Identity Burro is a Greasemonkey script for Firefox that gives quick access to all the public aspects of a person: photos, blog, preferred sites, preferred songs, etc. Precisely, when you navigate [to] the Web page of a certain user on Flickr, it inserts into the Web page links to the page of the same user on Del.icio.us, Technorati, CiteULike, WebJay, Last.tm/Audioscrobbler, Rojo, 43things, 43places, AllConsuming, LiveJournal, Simpy.
Discovered from this post in FlickrHacks, and referenced in this blog post.
This is a fantastically interesting Greasemonkey script.
As the blog post says, its biggest limitation is that it only links to the same username on these sites. Other than this of course, the list of sites it links to is totally fixed. I don’t have a CiteULike, Rojo, Livejournal or Simpy account, but they’ll still be listed in the script, perhaps linking to an existing account on those systems which has nothing to do with me.
What I’d really like to see is a script like this, which, when you visit one of any number of sites (if you list them explicitly in GM, or it could work for all sites) looks up a data store to see if that account is listed, and if so, all the others specified for that user, using FOAF as its data seed.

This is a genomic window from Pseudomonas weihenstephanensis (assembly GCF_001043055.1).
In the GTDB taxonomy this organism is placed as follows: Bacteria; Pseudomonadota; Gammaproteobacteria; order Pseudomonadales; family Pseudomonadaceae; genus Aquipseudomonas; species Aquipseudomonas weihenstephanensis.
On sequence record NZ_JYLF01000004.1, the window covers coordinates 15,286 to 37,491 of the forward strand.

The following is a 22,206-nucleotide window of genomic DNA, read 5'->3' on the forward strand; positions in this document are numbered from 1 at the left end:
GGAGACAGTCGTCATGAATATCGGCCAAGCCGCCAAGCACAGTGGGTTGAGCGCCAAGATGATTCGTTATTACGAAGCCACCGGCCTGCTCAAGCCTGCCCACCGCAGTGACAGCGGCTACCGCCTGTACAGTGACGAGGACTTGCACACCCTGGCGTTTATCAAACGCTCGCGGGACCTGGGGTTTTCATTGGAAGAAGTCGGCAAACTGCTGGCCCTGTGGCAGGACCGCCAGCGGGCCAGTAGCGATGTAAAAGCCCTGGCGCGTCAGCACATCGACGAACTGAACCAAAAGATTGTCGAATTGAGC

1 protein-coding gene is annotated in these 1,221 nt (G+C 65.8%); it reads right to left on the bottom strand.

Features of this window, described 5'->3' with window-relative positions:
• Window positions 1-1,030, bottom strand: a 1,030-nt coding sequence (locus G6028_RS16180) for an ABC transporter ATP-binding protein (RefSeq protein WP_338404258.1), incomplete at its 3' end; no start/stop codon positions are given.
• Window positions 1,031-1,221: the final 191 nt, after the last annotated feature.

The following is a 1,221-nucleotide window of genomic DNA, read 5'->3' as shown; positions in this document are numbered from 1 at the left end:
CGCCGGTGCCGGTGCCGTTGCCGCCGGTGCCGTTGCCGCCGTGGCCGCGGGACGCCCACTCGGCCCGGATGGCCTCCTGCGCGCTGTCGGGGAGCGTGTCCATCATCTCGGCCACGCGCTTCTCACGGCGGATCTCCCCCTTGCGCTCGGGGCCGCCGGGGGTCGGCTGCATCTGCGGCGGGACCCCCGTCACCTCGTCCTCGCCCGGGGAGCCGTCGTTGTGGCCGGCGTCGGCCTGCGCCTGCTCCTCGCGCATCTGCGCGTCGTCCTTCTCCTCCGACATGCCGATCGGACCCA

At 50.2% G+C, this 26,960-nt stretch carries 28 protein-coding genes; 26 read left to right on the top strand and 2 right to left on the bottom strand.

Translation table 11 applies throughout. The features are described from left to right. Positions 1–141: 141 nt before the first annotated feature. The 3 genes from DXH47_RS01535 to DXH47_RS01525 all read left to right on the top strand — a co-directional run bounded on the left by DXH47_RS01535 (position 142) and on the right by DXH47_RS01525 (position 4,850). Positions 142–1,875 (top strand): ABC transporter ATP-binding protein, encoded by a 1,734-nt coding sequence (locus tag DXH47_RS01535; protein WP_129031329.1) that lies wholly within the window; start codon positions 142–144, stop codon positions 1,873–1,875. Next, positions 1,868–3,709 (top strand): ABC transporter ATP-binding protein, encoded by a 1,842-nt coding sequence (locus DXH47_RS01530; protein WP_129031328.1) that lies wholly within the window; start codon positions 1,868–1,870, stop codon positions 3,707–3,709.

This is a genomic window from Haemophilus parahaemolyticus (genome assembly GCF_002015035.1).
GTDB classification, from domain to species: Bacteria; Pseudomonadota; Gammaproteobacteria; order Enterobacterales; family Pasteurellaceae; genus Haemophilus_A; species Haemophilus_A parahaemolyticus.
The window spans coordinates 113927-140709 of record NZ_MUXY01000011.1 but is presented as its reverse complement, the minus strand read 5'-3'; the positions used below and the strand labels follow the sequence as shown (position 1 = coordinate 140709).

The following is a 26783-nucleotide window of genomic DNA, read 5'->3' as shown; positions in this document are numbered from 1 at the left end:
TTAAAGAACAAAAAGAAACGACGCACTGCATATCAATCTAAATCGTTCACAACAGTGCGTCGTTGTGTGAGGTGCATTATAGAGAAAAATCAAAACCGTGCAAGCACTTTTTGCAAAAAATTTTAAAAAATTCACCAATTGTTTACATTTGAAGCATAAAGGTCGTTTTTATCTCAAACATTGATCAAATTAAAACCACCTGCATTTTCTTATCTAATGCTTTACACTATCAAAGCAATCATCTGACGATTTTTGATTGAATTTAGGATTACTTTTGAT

I think this should be easily achievable via a simple form along the lines of the forms Leigh and I cooked up for our respective needs which allows people to create FOAF files which list OnlineAccount membership for a person which as well as providing a raw FOAF also stores the data.
I see two instant problems:
1) bootstrapping it in the first place. This is could be partly counter-acted via network effects.
2) Someone adding someone else’s information who then objects. It would be simple enough to remove requested triples (at the expense of generated networks being incomplete, but that’s ok), but what to do to stop those triples being added again? Maintain a “banned triples” datastore and do a search and compare each time you try and add a new triple to the main datastore? I suppose that’s possible, but it sounds ludicrously expensive. I wonder what the real solution would be.
Anyway, I think the main thrust of this should be very easy to do, I’ll get cracking 🙂